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How to setup internal DNS failover with BIND 9?

Posted on 2009-07-07
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Last Modified: 2013-11-15
I have 2 low-power appliance servers running Ubuntu for DHCP and DNS services for my internal network. I've always had 2 in case of failure but today I decided to test the setup and it failed. All my clients are given two DNS server IPs when they grab an address via DHCP. Both of these servers are identical with the exception of one is a master for internal DNS names and the other holds slave records. All the master/slave functions are working just fine. There is no Active Directory here, FYI.

What I want to see happen si that when one of these servers drops offline, I want my clients to be able to resolve both internal and external DNS. As of right now that works just fine with the "master" because I have forwarders setup with my ISP. However, if I bring it down my clients cannot resolve internal or external names.
named.conf
// This is the primary configuration file for the BIND DNS server named.
//
// Please read /usr/share/doc/bind9/README.Debian.gz for information on the 
// structure of BIND configuration files in Debian, *BEFORE* you customize 
// this configuration file.
//
// If you are just adding zones, please do that in /etc/bind/named.conf.local
 
include "/etc/bind/named.conf.options";
 
// prime the server with knowledge of the root servers
zone "." {
	type hint;
	file "/etc/bind/db.root";
};
 
// be authoritative for the localhost forward and reverse zones, and for
// broadcast zones as per RFC 1912
 
zone "localhost" {
	type master;
	file "/etc/bind/db.local";
};
 
zone "127.in-addr.arpa" {
	type master;
	file "/etc/bind/db.127";
};
 
zone "0.in-addr.arpa" {
	type master;
	file "/etc/bind/db.0";
};
 
zone "255.in-addr.arpa" {
	type master;
	file "/etc/bind/db.255";
};
 
include "/etc/bind/named.conf.local";
key rndc-key {
	algorithm hmac-md5;
	secret "xxxxxxxxxxxxx";
	};
controls {
	inet 127.0.0.1 port 953 allow { 127.0.0.1; } keys { rndc-key; };
	};
 
 
 
named.conf.options
options {
	directory "/var/cache/bind";
 
	// If there is a firewall between you and nameservers you want
	// to talk to, you might need to uncomment the query-source
	// directive below.  Previous versions of BIND always asked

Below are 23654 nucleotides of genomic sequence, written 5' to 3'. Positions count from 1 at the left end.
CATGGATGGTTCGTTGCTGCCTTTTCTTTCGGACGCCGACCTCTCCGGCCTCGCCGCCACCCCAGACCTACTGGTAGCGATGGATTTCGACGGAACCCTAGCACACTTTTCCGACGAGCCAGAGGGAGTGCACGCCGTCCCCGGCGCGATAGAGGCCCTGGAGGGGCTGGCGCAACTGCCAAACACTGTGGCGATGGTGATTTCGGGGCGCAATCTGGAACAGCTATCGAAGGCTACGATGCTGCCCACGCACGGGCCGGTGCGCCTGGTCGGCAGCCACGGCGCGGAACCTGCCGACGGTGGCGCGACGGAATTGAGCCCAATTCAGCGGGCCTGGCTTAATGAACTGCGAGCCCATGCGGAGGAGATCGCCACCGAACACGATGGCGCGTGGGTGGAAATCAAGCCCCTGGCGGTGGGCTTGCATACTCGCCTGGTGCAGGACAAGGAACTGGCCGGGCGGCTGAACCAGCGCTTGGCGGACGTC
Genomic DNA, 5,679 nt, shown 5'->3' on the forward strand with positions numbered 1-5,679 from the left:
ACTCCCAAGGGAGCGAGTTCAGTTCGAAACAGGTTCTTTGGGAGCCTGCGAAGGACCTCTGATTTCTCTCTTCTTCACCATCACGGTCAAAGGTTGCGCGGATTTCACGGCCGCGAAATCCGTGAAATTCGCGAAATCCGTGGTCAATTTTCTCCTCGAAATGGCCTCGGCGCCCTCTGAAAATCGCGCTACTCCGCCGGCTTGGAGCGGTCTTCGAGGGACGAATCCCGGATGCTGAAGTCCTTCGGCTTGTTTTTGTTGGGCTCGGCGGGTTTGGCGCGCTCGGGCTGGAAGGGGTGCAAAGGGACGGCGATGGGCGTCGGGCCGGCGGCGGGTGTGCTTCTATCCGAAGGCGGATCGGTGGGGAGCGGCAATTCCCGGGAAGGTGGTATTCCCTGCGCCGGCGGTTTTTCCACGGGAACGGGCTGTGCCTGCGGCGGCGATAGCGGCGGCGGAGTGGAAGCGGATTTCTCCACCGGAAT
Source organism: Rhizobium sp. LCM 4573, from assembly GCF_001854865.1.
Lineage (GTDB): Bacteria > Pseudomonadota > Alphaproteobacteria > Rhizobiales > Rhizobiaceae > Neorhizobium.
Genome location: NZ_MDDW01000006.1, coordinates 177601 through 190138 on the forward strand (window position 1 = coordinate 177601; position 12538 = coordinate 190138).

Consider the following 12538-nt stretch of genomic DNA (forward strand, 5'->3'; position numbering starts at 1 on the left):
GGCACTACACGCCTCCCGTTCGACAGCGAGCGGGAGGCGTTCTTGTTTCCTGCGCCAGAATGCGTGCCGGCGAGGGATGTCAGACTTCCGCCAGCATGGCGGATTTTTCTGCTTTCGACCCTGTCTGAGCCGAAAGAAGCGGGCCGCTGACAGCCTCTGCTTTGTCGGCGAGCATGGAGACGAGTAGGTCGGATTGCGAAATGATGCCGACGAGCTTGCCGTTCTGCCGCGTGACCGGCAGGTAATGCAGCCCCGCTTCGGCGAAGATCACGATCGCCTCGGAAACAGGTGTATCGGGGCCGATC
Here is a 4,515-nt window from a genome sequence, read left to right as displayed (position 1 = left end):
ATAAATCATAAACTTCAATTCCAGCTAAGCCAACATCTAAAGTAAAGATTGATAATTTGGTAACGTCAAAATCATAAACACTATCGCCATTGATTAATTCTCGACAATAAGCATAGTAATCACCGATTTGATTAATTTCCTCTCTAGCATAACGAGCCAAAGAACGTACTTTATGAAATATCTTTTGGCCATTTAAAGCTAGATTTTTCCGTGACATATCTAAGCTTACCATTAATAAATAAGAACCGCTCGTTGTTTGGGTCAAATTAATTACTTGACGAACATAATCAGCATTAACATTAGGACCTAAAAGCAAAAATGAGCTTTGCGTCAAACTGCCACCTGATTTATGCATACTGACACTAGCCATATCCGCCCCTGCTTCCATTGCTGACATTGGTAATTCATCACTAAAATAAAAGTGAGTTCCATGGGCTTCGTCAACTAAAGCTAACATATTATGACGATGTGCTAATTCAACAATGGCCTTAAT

// questions using port 53, but BIND 8.1 and later use an unprivileged
	// port by default.
 
	// query-source address * port 53;
 
	// If your ISP provided one or more IP addresses for stable 
	// nameservers, you probably want to use them as forwarders.  
	// Uncomment the following block, and insert the addresses replacing 
	// the all-0's placeholder.
 
	// forwarders {
	// 	0.0.0.0;
	// };
 
	auth-nxdomain no;    # conform to RFC1035
	forwarders {
		207.207.0.3;
		206.127.0.3;
		};
	notify yes;
	allow-query {
		key intview; localhost; 172.16.0.0/16;
		};
	allow-recursion {
		172.16.0.0/16;
		};
 
};

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Question by:jasonsfa98
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Point-In-Cyberspace earned 500 total points
ID: 24796677
With the two servers uop and running try to connect to the dns service on the slave.
In linux use dig and in windows use nslookup.
In this way you can exclude any slave issue not related to dns service config.

0
 

Author Comment

by:jasonsfa98
ID: 24796840
Used nslookup to diagnose second DNS server and it failed. Looked closer and found that there was no default gateway setup.

Wow.

Thanks for showing me the path ...
0
 

Author Closing Comment

by:jasonsfa98
ID: 31600719
Sometimes an exact fix isn't needed, just a path to follow ...
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LVL 8

Expert Comment

by:Point-In-Cyberspace
ID: 24807435
You're welcome. Btw you are right about the path to follow.


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Author Comment

by:jasonsfa98
ID: 24808566
Redundant DNS and redundant DHCP .... awesome!
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